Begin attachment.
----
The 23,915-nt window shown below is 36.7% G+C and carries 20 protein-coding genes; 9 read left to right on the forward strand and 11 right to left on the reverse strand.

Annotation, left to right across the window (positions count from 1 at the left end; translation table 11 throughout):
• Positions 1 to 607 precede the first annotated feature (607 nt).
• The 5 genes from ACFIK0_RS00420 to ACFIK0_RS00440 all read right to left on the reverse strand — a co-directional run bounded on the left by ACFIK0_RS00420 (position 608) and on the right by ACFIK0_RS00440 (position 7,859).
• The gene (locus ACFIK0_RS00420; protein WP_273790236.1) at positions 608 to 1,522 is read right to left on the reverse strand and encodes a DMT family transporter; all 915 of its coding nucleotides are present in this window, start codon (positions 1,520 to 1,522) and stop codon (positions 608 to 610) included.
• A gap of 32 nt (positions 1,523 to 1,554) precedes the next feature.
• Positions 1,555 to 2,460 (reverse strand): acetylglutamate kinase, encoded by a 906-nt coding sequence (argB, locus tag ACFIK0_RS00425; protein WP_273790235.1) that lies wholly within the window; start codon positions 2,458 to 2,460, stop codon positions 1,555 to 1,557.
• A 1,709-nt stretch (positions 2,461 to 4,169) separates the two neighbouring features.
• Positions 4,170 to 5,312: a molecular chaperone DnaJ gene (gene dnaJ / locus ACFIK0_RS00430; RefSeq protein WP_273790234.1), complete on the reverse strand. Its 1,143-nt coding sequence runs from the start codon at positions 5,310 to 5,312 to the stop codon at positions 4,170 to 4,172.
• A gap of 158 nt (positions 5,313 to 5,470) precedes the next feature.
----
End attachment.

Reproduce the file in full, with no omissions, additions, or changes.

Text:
The 23,915-nt window shown below is 36.7% G+C and carries 20 protein-coding genes; 9 read left to right on the forward strand and 11 right to left on the reverse strand.

Annotation, left to right across the window (positions count from 1 at the left end; translation table 11 throughout):
• Positions 1 to 607 precede the first annotated feature (607 nt).
• The 5 genes from ACFIK0_RS00420 to ACFIK0_RS00440 all read right to left on the reverse strand — a co-directional run bounded on the left by ACFIK0_RS00420 (position 608) and on the right by ACFIK0_RS00440 (position 7,859).
• The gene (locus ACFIK0_RS00420; protein WP_273790236.1) at positions 608 to 1,522 is read right to left on the reverse strand and encodes a DMT family transporter; all 915 of its coding nucleotides are present in this window, start codon (positions 1,520 to 1,522) and stop codon (positions 608 to 610) included.
• A gap of 32 nt (positions 1,523 to 1,554) precedes the next feature.
• Positions 1,555 to 2,460 (reverse strand): acetylglutamate kinase, encoded by a 906-nt coding sequence (argB, locus tag ACFIK0_RS00425; protein WP_273790235.1) that lies wholly within the window; start codon positions 2,458 to 2,460, stop codon positions 1,555 to 1,557.
• A 1,709-nt stretch (positions 2,461 to 4,169) separates the two neighbouring features.
• Positions 4,170 to 5,312: a molecular chaperone DnaJ gene (gene dnaJ / locus ACFIK0_RS00430; RefSeq protein WP_273790234.1), complete on the reverse strand. Its 1,143-nt coding sequence runs from the start codon at positions 5,310 to 5,312 to the stop codon at positions 4,170 to 4,172.
• A gap of 158 nt (positions 5,313 to 5,470) precedes the next feature.